Linked by Thom Holwerda on Fri 24th Nov 2006 20:10 UTC
Talk, Rumors, X Versus Y "This aims to be the most comprehensive kernel comparison of the latest most popular UNIX style kernel versus the latest most popular current Windows kernel. A kind of kernel comparison FAQ. In Q4 2006, this means Linux 2.6.18/2.6.19 kernel versus the Windows Server 2003 R2 kernel. In Q1 2007, this will mean Linux 2.6.20 kernel versus Windows Vista kernel."
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RE[5]: Apples and Oranges?
by egarland on Sat 25th Nov 2006 10:01 UTC in reply to "RE[4]: Apples and Oranges?"
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I suppose since one of the side benefits of microkernels is being able to easily implement dynamically loadable and unloadable parts of the os, modules do make Linux more like some microkernels but calling it "microkernel-like" isn't really correct. It's monolithic to the extreme, nothing like a microkernel. Loadable and unloadable parts of the kernel have basically nothing to do with whether a kernel is a microkernel or not. That'd be like categorizing plants and calling grass "tree-like" because it's green.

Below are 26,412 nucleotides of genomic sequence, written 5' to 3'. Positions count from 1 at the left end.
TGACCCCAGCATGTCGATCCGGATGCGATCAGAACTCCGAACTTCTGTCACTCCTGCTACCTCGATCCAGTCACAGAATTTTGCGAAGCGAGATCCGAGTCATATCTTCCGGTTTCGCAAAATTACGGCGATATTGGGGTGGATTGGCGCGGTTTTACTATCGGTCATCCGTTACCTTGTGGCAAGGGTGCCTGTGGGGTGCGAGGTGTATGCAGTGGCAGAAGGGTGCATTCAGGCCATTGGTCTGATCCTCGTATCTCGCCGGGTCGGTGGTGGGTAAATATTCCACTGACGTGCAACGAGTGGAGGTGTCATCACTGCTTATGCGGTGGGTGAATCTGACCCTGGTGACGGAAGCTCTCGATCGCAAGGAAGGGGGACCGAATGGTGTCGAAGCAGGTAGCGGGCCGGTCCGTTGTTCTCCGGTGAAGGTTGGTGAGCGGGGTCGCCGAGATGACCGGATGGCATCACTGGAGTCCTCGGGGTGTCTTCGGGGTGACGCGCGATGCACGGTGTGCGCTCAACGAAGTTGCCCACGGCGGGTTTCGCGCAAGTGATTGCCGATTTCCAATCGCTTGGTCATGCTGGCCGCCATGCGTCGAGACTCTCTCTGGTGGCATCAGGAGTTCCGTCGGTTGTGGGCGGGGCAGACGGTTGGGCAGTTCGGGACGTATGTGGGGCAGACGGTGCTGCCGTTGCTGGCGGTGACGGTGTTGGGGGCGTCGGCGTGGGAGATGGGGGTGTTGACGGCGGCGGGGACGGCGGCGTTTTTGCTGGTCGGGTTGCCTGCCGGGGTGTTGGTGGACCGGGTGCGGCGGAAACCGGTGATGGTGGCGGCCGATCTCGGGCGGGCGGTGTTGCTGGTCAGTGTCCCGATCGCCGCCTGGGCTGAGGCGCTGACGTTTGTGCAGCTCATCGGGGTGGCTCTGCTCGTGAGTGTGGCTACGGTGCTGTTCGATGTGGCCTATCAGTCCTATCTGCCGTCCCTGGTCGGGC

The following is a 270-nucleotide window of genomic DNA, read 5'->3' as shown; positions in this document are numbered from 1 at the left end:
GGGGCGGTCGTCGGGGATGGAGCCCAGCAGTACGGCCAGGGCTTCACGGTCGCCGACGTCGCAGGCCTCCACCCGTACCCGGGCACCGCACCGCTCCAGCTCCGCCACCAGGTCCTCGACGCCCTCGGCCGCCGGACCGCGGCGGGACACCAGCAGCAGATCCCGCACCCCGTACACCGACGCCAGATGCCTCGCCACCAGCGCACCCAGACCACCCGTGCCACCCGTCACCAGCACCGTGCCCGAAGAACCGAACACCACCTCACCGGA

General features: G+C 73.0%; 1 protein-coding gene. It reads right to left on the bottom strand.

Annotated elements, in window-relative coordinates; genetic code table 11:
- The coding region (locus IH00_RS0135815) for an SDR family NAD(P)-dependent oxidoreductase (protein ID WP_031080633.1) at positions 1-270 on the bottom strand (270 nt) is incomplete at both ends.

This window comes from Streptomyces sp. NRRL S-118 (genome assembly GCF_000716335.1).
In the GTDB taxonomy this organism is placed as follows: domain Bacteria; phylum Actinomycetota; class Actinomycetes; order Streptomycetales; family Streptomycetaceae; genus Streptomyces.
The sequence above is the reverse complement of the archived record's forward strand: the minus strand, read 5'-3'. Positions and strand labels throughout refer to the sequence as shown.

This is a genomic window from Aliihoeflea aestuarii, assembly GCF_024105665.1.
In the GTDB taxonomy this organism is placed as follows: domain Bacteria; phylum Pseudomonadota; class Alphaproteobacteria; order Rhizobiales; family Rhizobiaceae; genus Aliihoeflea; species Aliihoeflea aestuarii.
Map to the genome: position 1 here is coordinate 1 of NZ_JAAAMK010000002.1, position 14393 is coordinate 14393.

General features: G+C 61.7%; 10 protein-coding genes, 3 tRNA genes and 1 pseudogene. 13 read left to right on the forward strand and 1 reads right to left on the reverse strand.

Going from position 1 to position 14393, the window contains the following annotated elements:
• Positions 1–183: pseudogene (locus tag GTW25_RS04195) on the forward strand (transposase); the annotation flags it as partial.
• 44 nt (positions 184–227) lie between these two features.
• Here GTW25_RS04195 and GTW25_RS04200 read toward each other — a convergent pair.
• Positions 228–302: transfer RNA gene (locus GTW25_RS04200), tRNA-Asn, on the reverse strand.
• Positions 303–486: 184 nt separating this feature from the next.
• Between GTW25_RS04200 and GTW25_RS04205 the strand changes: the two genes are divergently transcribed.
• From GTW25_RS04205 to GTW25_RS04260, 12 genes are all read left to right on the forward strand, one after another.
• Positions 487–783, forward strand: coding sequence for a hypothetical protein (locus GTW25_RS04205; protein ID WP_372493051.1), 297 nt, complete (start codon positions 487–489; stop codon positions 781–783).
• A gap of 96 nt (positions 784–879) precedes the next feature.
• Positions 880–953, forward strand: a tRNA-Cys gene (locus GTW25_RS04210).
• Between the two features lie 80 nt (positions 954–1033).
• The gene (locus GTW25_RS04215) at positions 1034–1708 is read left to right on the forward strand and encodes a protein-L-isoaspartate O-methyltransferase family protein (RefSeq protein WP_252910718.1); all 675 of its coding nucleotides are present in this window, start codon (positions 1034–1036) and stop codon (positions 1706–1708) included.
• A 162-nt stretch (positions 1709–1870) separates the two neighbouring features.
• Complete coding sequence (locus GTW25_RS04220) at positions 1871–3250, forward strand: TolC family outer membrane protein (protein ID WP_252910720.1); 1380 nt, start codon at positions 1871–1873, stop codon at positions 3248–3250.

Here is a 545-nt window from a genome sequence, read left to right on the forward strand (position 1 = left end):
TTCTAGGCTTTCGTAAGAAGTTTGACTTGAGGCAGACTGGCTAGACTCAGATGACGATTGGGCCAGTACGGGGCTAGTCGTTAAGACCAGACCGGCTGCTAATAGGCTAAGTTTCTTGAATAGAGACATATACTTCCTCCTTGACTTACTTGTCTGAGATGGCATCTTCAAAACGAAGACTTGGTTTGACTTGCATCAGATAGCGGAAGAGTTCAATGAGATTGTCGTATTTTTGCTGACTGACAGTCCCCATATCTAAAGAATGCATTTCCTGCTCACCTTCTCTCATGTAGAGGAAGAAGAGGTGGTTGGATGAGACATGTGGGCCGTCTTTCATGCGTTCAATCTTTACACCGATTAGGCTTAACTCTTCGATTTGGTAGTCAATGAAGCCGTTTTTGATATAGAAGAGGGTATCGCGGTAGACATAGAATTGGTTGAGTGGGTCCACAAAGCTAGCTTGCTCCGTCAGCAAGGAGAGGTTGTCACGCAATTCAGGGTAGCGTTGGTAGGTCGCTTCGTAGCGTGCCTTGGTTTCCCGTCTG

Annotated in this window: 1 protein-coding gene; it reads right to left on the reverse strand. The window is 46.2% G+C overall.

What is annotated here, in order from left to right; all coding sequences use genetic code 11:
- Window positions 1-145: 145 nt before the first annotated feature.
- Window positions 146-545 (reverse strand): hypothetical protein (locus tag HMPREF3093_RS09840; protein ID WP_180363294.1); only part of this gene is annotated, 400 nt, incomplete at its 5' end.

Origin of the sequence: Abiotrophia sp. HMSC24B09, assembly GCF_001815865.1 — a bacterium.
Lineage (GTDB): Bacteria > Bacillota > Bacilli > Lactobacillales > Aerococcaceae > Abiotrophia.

There have been great debates lately about microkernel vs monolithic and the consensus is that NT gave up the microkernel architecture for speed. The kernel was based on the source of a microkernel as a starting point, but they abandoned the microkernel architecture early on. They abandoned the fundamental feature of context switches between everything but the core message passing subsystem which defines the microkernel architecture. The Tanenbaum-Torvalds Debate is still active on the topic of the wisdom of microkernels but both sides seem to agree that NT is not a microkernel and never has been.

Edited 2006-11-25 10:02

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